by James W. Linman, 1,055 pp, with illus, $34.95, New York, Macmillan, 1975.
Within the past five years, a large number of hematology textbooks have been published. Linman's text ranks among the best.
The book is somewhat shorter (1,055 pp) than its three major competitors. Wintrobe (1,896 pp), Williams (1,480 pp) and Hardisty and Weatherall (1,540 pp). The double-column format allows space for maximum information. The book is more up-to-date than Williams (1975 vs 1972) and is far cheaper ($34.95) than Hardisty and Weatherall's Blood and Its Disorders ($89). Linman's new text is an expanded version of his earlier book Principles of Hematology (Macmillan Co, 1966).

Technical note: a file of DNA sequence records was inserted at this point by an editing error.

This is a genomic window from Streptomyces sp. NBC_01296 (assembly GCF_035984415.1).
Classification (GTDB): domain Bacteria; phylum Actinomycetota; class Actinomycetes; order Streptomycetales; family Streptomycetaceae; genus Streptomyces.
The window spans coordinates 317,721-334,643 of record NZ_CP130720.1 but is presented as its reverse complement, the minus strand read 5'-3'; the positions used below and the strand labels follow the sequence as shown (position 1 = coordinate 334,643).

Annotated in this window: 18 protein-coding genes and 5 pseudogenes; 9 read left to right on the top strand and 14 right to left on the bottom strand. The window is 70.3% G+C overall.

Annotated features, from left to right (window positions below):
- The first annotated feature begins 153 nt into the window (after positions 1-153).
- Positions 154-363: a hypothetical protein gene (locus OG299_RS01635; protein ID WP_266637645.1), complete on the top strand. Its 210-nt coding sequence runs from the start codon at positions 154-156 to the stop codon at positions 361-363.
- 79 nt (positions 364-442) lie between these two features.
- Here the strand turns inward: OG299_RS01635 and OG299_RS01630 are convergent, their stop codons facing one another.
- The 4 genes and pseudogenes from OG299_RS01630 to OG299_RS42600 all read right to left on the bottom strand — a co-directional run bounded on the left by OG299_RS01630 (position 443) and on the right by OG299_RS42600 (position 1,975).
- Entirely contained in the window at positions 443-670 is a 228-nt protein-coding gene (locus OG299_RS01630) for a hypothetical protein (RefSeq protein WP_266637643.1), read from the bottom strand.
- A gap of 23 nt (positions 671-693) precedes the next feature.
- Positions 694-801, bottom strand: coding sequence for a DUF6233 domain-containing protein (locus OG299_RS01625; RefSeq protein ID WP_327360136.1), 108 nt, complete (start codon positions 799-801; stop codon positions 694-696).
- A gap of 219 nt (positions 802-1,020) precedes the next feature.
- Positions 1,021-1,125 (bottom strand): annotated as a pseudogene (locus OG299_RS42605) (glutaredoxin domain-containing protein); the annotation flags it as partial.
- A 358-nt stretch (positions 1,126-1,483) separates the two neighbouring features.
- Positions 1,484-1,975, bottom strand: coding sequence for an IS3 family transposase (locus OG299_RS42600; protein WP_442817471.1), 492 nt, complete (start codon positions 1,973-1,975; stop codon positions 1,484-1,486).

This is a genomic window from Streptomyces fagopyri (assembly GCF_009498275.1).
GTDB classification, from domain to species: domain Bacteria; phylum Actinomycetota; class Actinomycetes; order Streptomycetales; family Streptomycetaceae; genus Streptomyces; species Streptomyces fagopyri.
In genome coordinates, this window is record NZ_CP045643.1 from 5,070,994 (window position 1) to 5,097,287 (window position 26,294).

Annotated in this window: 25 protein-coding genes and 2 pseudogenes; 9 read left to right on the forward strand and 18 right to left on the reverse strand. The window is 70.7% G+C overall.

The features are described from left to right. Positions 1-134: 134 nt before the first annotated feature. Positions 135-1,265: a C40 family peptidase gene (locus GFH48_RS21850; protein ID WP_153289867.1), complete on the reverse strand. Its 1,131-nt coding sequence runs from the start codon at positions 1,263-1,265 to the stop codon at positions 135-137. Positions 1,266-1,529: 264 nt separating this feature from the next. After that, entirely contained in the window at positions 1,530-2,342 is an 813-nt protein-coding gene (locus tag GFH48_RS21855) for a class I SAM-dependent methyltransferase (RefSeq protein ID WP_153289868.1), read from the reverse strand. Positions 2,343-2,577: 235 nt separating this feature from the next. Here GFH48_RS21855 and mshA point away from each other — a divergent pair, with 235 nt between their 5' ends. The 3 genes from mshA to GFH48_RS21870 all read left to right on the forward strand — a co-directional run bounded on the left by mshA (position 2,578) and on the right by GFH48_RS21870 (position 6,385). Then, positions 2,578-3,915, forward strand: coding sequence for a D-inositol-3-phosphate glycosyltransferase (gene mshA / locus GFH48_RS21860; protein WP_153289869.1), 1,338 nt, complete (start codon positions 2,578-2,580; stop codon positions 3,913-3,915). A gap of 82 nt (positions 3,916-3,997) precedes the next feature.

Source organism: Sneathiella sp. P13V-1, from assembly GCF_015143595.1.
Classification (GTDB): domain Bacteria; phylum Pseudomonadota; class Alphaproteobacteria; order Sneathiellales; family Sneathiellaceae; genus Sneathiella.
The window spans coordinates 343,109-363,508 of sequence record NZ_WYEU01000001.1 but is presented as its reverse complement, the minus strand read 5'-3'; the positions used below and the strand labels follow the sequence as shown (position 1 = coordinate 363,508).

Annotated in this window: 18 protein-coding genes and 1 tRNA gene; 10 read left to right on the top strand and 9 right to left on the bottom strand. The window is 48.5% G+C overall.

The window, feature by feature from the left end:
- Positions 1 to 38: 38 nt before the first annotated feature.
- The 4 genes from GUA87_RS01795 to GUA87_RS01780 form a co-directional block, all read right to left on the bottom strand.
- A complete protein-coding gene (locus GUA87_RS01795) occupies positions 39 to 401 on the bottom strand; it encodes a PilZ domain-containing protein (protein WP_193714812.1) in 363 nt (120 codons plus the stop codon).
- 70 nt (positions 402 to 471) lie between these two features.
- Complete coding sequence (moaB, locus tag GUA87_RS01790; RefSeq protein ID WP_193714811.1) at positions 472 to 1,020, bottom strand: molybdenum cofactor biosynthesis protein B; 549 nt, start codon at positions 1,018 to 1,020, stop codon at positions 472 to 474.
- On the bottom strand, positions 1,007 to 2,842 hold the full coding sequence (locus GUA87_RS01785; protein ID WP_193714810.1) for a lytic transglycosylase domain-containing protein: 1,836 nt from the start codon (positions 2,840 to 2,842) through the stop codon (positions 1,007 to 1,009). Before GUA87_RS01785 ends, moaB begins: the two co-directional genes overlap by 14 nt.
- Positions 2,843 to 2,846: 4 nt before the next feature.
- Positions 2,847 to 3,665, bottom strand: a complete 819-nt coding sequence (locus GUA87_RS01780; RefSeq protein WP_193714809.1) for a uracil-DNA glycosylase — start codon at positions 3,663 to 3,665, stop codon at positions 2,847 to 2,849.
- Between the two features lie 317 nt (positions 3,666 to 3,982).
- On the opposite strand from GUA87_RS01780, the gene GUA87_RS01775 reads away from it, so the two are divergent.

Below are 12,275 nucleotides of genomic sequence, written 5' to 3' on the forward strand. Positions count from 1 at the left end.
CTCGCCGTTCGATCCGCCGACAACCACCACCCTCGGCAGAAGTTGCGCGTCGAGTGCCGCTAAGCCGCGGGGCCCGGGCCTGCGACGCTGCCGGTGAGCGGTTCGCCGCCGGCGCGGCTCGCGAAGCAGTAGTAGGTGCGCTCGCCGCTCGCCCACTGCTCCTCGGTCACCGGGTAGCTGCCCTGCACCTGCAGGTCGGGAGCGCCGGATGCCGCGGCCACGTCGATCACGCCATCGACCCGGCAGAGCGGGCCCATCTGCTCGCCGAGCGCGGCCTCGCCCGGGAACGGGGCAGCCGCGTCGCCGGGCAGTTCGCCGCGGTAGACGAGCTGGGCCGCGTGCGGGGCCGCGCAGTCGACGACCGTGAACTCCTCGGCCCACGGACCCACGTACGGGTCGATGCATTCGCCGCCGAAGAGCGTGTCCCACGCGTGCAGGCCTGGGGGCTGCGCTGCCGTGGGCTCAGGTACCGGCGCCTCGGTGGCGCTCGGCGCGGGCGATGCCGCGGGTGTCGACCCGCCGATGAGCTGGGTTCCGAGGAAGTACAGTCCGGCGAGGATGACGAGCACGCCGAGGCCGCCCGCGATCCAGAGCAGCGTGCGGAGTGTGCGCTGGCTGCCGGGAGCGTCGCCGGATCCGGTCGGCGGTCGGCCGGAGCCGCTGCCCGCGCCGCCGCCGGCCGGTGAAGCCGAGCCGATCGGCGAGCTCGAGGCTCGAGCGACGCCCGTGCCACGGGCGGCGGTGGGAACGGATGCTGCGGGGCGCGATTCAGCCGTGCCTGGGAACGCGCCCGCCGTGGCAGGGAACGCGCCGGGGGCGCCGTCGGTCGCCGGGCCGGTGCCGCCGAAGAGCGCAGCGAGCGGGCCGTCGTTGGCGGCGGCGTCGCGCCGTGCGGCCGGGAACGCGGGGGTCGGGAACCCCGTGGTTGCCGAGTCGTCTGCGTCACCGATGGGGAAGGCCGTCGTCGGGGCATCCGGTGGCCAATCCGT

Remarkable is the fact that, except for the chapter on monoclonal gammopathies, the entire book was written by a single author. This is a distinct advantage, since the style of the book is uniform, and unnecessary duplication and overlap are avoided.
Linman's Hematology is a clinically oriented reference volume, whose goal is to provide descriptions of disease
Rosner F. Hematology: Physiologic, Pathophysiologic, and Clinical Principles. JAMA. 1976;235(14):1503. doi:10.1001/jama.1976.03260400061039